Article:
NEA members play an important role in building support for federal legislation. Face-to-face meetings with senators, representatives, and their staffs are especially valuable, and can be held back home or in Washington, DC. Virtual meetings have become commonplace during the COVID-19 pandemic, and are another way to connect with lawmakers.
Your stories and experiences are the most powerful tool we have. Sharing them can galvanize, warn, and persuade in a way facts, numbers, and statistics do not. Here are some tips on how to proceed.
First, Request a Meeting
Contact members of Congress
- Addresses, phone numbers, and other basic information are available online.
- Go to senate.gov and click on the tab labeled “senators” or house.gov and click on the tab labeled “representatives.”
Schedule the meeting
- Plan to meet with members of Congress or their staff in person or virtually, as some offices may still prefer the virtual option.
- If the office is accepting in-person meetings, ask whether the number of participants is limited.
- Let the office know what issues you plan to raise and who will attend.
- Don’t be put off if the meeting is with staffers—members rely on them and take their advice.
Remember: no permanent friends and no permanent enemies
- Don’t take traditional friends for granted.
- Never write off a legislator just because of party affiliation.
- Don’t make enemies of legislators—you may need them as friends in the future.
Prepare for the Meeting
Practice what you plan to say
- You may find materials posted on nea.org helpful, particularly during the planning stage.
- Decide who will participate: Include people with compelling stories. Have a pre-meeting to determine who will speak and what role each person will play.
- Remind everyone: The day before the meeting, send an email reminder to all participants, including staff for the member of Congress.
- Meeting leader: Makes introductions, runs the meeting, keeps track of time and agenda
- Story teller: Shares a compelling story related to the issue you are lobbying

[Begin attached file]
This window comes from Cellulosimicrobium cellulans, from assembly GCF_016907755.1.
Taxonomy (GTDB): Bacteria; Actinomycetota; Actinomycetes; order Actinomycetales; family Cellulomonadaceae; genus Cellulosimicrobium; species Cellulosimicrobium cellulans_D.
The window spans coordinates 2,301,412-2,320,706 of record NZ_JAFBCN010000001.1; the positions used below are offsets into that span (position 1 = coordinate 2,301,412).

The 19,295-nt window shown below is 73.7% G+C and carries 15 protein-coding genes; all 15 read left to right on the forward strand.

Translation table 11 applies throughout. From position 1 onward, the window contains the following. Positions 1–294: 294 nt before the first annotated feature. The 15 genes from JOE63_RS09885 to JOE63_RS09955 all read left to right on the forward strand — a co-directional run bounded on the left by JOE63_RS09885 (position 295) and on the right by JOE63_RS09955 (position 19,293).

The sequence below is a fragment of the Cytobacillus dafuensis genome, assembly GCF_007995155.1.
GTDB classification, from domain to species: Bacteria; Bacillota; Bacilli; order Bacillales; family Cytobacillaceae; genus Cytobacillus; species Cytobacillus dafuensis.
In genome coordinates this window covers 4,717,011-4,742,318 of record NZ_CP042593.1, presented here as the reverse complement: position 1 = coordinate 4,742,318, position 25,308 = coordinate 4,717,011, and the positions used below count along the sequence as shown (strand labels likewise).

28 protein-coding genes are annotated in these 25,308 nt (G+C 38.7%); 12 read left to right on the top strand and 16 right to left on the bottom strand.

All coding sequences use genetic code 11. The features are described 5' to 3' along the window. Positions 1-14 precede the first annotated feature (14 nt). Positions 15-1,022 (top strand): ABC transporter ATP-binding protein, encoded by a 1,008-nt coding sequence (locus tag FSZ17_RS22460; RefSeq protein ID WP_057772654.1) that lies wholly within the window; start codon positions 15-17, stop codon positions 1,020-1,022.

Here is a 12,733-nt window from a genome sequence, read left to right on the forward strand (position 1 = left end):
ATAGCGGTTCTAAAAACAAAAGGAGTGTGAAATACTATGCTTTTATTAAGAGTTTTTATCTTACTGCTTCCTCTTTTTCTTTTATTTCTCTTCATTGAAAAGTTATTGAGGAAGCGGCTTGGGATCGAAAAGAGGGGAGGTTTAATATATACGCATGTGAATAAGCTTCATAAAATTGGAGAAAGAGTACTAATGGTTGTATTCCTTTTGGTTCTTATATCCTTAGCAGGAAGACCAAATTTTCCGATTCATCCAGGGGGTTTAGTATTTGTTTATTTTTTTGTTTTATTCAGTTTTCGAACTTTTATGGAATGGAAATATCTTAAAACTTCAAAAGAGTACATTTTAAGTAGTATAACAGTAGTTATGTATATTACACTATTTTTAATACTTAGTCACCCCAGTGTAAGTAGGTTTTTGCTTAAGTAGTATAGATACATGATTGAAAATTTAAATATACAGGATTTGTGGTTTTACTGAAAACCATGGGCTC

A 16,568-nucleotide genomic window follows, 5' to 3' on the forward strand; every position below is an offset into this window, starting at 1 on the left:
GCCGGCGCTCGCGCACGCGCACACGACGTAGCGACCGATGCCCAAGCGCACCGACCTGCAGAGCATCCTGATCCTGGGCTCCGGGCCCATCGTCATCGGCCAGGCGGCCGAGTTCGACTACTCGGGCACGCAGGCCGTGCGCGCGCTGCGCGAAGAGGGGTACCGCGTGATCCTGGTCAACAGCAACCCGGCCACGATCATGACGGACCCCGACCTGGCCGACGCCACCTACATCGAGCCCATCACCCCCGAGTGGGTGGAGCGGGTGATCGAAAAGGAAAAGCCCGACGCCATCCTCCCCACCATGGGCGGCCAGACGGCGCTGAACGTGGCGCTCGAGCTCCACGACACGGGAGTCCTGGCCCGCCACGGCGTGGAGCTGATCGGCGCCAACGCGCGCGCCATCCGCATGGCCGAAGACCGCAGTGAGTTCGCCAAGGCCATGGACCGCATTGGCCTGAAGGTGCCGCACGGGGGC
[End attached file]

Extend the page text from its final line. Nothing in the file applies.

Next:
- Delivery person: Presents leave-behinds
- Pitch person: Makes the “ask”
- Meeting recorder: Takes notes on what happened and what you promised to do—very important when follow-up time comes
- Introductions: 3 minutes
- Explain your goals: 5 minutes
- First educator story tells story: 3 minutes
- Second educator tells story: 3 minutes
- Reference NEA leave-behinds: 3 minutes
- Make the “ask”: 5 minutes
- Review next steps: 3 minutes
- Thank you: 1 minute
During the Meeting
Introduce your team
- Meetings can be virtual, using a platform like Zoom, or face-to-face.
- If you’re meeting virtually, pay attention to dress, lighting, your surroundings, and how it all looks onscreen. Mute yourself when not speaking.
Make your pitch
- Use personal stories to emphasize why the issue matters and connect through values.
- A good story, even a short one, is about something that happened to someone. It needs to be true, and it needs to have a beginning, middle, and ending.
- Numbers can get in the way. Make sure they’re compelling.
- Don’t use jargon.
- Don’t try to cover every angle with one story.
Be clear about the “ask”
- Your request needs to be specific, tangible, and verifiable.
- Put issues before politics. Bipartisan works; demands don’t.
- Be open to questions.
- Don’t worry if you can’t answer a question or are unsure of the answer. Admit it and say, “I’ll look into that and get back to you.”
- Have patience and keep your sense of humor!
Email a thank-you after the meeting
- In addition to expressing your thanks, repeat the “ask.”
- Answer any questions raised during the meeting you were unable to address at the time.
- Be sure to provide any materials you promised to provide.